Mises Wire

Connecticut’s Housing Shortage Is Rooted in Government Policies

There is no shortage of experts that the government is willing to hire to gain public favor for a particular policy. For Connecticut, that expert is a man named Cameron Rifkin, a policy associate for the National Council of State Legislatures. On December 4, 2023, at a legislative roundtable discussion on housing, Mr. Rifkin spoke of the grim reality of the housing situation in Connecticut, stating, “Sixty-eight percent of renters in Connecticut with extremely low income are severely cost-burdened, spending 50 percent of household income on rent. About 13 percent of middle-income households are spending 30 percent or more on rent. An income of $66,000 is needed to afford a two-bedroom rental.”

Other problems presented at the roundtable included a deficit of eighty-nine thousand housing units for low-income people and zoning laws preventing larger multifamily properties from being built. Mr. Rifkin presented some solutions, including promoting workforce and multifamily housing, transit-oriented development, and loosening zoning laws. However, he stated that there is “no real one-size-fits-all” and “no magic solution.”

Is this true? No, Mr. Rifkin is wrong; the “magic answer” lies with the very reason there is a housing problem in the first place: government policy. Instead of merely saying this is a nationwide problem and therefore any real solution is out of our hands, current economic policy first should be examined.

Property Taxes

Connecticut, according to WalletHub, ranked forty-ninth out of fifty-one states in the US for the highest real-estate property taxes in the country at two percent; Hartford County is even higher at 2.37 percent. Zillow noted that the median housing cost in Connecticut is up 11.1 percent over the past year, now at $384,277, leaving the annual tax at $8,110 per year. A larger building, such as a fifteen-unit apartment complex listed on LoopNet for $1.3 million, will find its landlord paying an annual tax of $30,810 with the current Hartford property tax.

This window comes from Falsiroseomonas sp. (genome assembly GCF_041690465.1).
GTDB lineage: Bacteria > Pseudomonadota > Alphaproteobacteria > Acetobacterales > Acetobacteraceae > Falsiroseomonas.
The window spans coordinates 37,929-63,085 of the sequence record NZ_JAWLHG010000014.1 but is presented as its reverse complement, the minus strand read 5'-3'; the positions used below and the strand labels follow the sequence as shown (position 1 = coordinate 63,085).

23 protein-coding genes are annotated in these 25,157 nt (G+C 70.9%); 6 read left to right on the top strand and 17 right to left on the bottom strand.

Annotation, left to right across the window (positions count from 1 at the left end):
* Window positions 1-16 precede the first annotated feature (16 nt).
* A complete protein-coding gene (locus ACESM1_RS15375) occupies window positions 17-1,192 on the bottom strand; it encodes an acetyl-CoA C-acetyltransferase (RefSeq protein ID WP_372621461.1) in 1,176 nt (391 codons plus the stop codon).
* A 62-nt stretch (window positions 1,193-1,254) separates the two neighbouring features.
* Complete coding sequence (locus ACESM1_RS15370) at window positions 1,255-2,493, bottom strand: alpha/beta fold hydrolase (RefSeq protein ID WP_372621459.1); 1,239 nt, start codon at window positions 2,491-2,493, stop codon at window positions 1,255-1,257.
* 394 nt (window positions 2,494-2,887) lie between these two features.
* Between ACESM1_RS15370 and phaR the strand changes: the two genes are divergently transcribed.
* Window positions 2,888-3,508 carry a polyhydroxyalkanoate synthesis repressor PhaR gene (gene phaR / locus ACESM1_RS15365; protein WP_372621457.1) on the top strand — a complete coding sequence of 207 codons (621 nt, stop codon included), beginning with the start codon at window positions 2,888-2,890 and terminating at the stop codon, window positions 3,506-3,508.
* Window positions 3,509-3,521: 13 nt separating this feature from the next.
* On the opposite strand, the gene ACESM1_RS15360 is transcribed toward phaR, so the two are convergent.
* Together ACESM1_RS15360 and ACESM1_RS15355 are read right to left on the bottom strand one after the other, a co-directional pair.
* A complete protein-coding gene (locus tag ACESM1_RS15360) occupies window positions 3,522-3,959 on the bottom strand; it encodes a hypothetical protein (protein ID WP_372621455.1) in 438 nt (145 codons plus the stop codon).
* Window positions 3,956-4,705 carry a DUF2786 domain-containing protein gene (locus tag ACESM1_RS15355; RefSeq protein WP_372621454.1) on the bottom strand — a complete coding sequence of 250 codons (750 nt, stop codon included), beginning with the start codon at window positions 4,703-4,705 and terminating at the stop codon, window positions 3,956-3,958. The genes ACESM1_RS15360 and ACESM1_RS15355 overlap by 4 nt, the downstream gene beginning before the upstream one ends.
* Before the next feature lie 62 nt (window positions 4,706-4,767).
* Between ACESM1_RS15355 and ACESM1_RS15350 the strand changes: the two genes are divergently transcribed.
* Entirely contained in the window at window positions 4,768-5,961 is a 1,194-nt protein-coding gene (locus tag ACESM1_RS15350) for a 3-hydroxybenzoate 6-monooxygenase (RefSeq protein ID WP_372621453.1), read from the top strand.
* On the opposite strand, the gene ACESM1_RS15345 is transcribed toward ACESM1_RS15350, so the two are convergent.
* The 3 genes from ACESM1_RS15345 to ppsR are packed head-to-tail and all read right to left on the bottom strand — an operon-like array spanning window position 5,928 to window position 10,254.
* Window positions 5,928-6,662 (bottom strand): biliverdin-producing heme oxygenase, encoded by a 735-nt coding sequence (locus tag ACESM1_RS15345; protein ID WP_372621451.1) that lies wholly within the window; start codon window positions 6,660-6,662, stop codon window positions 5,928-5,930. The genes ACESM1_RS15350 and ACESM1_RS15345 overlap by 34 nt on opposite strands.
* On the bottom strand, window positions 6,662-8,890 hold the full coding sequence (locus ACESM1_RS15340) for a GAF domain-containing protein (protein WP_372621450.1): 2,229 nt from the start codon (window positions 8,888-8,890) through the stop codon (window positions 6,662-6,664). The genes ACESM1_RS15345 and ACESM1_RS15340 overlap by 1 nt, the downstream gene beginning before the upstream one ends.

Unbearable taxation discourages productive behavior, and landlords will face numerous choices on how they should invest in their property while also making a profit. Rent increases for tenants, less maintenance on their buildings, and evictions are all considerations many landlords are faced with. For instance, protests in the north end of Hartford erupted over the poor conditions of apartments and the inaction of the owners to fix the problem: “Arlington is currently in the midst of several lawsuits from residents of other properties operated by the management company. The cases cite similar complaints, with some units rendered uninhabitable due to mold, according to court documents.”

No business can survive on continual losses; buildings cannot be maintained if the landlord cannot make a profit, and there is no incentive to continue operations if the subsequent losses will leave the owner in financial ruin. This is why the median rent in Connecticut is $1,900; discouraged entrepreneurs have no incentive to meet the demand for housing in the state if losses are the end result.

Construction Costs and Public Works

Despite the high property taxes, this isn’t to say that no one has any interest in building in Connecticut. The CT Mirror reports that there are five thousand to six thousand housing permits issued each year. Experts say that there aren’t enough low-cost starter homes and buildings that can house up to four families, but there is nothing alluring about building in Connecticut. The state ranks seventh in the most expensive state to build in, finance writer Michele Lerner writes: